However… if you’re looking for advice on how to get through Argentinian Inmigraciones, we are not the droids you’re looking for. We’re exceeding lucky to 1) have a company sponsoring our employment, 2) to be both employed by said company, 3) to have said company pay for some very nice fixers to speak rapid-fire Spanish at the very grumpy Argentinian criminal records people on our behalf. The DNI (Argentinian National Document–sort of a cross between a drivers license and a passport) is an elusive thing for most extranjeros, and we recognize we’re incredibly lucky to have the process go so smoothly.  Now, on to the process of actually getting the new, renewed DNIs! I’m sure this will involve several hours in a waiting room…

We brought our new coworker (also American) with us to Buenos Aires this time so he could get his paperwork started. It was a nice change to be able to share all of our knowledge about Buenos Aires and Argentina in general with someone else.  Since we had meetings during the day, we stole away once in a while to do some sightseeing close to the hotel.We were right on Avenida Florida, the main shopping thoroughfare, so we did a little bit of window shopping while we hunted down some of the more “exotic for Argentina” cuisine.

Because we’ve been working so much since the BsAs trip and doing absolutely nothing interesting as a result, I’m going to split up my posts a little bit. T took a LOT of great photos, and I don’t want to just throw them all in one post.

So here, in a nutshell, are the places we’ve eaten (and enjoyed) in Buenos Aires.

 

California Burrito–What do you get when American expats really miss Chipotle? California Burrito. Okay, so it’s not exactly the same thing–but it’s close enough to get our mouths watering. Burritos and quesdillas are on the menu here, with some guacamole and tortilla chips. We make it a tradition to always go here the first night. Feels so much like home. 

Filo–Nice Italian food in a very nice atmosphere. (Although watch out for the manikin as you walk in… she can be a little handsy when you walk into her.) Good pizzas, good pastas, and a nice mix of casual and nice. They’ll always have the futbol match on the TV, and I hear the place can get a little loud at the “normal Argentinian eating time” (ie, 10pm).  We’ve always eaten either lunch or “American” dinner (8pm), so that’s never been a problem for us.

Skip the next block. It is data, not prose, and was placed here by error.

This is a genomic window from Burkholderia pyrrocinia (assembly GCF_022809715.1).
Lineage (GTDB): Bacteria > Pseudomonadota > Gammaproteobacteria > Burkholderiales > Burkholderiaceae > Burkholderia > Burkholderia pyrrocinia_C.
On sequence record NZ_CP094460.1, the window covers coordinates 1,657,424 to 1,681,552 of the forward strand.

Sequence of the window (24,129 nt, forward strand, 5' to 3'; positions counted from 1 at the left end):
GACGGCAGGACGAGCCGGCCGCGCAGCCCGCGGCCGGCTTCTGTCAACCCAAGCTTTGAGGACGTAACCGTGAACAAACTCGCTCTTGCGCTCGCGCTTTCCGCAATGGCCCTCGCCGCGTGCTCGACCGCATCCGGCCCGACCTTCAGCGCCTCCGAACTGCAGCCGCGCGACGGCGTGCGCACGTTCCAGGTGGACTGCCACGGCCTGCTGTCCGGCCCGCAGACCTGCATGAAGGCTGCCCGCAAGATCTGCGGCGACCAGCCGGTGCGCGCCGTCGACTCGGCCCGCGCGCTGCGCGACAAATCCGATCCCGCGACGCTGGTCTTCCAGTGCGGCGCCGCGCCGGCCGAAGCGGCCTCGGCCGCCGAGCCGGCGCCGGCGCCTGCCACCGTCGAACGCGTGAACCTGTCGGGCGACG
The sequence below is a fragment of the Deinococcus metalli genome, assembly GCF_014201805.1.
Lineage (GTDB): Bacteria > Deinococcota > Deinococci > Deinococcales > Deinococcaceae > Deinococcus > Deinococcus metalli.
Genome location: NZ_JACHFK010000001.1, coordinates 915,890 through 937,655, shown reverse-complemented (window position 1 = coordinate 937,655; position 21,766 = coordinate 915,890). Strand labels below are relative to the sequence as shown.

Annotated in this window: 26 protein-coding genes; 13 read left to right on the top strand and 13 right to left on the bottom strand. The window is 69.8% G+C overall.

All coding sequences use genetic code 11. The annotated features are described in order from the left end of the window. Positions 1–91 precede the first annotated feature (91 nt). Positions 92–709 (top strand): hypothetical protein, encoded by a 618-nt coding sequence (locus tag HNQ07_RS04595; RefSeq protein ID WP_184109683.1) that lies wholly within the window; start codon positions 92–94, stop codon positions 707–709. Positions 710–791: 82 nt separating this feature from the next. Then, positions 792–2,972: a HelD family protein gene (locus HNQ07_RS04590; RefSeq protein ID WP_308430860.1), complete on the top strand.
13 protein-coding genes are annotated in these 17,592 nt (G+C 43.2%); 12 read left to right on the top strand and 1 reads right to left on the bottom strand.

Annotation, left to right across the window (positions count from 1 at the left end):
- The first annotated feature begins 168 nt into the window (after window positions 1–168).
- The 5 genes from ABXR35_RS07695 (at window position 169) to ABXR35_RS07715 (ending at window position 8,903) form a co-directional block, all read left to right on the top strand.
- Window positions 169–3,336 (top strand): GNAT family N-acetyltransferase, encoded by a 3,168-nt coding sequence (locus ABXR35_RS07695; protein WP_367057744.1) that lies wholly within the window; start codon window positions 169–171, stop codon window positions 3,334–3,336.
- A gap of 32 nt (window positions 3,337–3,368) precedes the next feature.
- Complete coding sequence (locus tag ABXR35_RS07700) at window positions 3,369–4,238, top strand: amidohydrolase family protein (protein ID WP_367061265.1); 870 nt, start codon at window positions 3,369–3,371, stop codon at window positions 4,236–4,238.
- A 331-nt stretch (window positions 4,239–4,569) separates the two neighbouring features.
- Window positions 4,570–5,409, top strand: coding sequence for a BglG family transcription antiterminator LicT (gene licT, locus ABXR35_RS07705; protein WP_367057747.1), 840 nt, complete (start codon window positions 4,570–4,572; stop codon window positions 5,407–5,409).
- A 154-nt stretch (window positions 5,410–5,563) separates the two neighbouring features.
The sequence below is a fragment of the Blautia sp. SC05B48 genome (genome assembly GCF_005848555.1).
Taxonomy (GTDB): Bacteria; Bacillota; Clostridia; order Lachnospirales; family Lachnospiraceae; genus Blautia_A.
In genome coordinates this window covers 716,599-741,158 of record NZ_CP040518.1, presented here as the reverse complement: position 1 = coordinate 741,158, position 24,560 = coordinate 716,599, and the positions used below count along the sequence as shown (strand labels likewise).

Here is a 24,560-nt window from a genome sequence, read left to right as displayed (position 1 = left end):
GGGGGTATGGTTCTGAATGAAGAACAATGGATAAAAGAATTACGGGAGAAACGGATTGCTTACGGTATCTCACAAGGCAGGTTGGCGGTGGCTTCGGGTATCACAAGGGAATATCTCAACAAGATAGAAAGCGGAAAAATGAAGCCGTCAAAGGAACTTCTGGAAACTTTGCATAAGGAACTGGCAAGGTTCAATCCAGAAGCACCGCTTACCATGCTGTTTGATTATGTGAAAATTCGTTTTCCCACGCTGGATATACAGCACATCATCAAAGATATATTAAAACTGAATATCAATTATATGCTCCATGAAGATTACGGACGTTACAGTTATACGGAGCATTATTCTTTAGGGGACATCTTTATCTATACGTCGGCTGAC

Magdalena’s Pantry–Located in the hip neighborhood of Palermo Hollywood, we found this restaurant by searching for where all the expats hang out in BsAs.

Palacio de la Papa Frita— With a name that literally translates into French Fry Palace, you know this place has to be fun! Surprisingly formal for a place whose claim to fame is endless plates of delicious homemade french fries, we enjoyed our steak here (that can be cut with a spoon!) and obviously several plates of papas fritas.  Word to the wise–the portions are huge! It’s definitely possible to cut costs by splitting a meal.

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If we’re going to be honest, though, we often grab some food in the food court of Galerias Pacificos on Florida. A mall food court doesn’t sound exciting–but we’ve always enjoyed the options here. For the homesick foreigner, there’s a Subway that smells just like home (whether that’s a good or bad thing, that’s your call)–and it looks like a KFC will be opening up in there soon! We’ve tried the salad place (that actually does some very nice hot dishes too), the burger place (mediocre at best), and the Chinese place (passable, but nothing to write home about).  We’ve enjoyed the speedy WiFi and plenty of seating in an air conditioned area while we plot our next moves for the day.

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As always, we stayed in a Sheraton hotel–the Sheraton Libertador.  If you’re looking for an American-style hotel in Buenos Aires, I would highly recommend either Sheraton property.

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The end of summer in Ituzaingo

It’s the end of the summer tourist season here in Ituzaingo. The kids are back in school and the tourists have all gone home. The locals still spend their time on the beach on the weekends–but the town has definitely shifted gears.

I started going to my local spinning class again this week–the gym shuts down entirely for December, January and February since it’s just too darn hot to work out in an un-air conditioned space. Although it feels good to get back to “normal,” it is a bit of a letdown after all of the excitement that tourist season brings.

T got a fancy new camera for Christmas, so we’ve been enjoying walking around town and getting some interesting shots. Here are some from the end of summer here in Ituzaingo.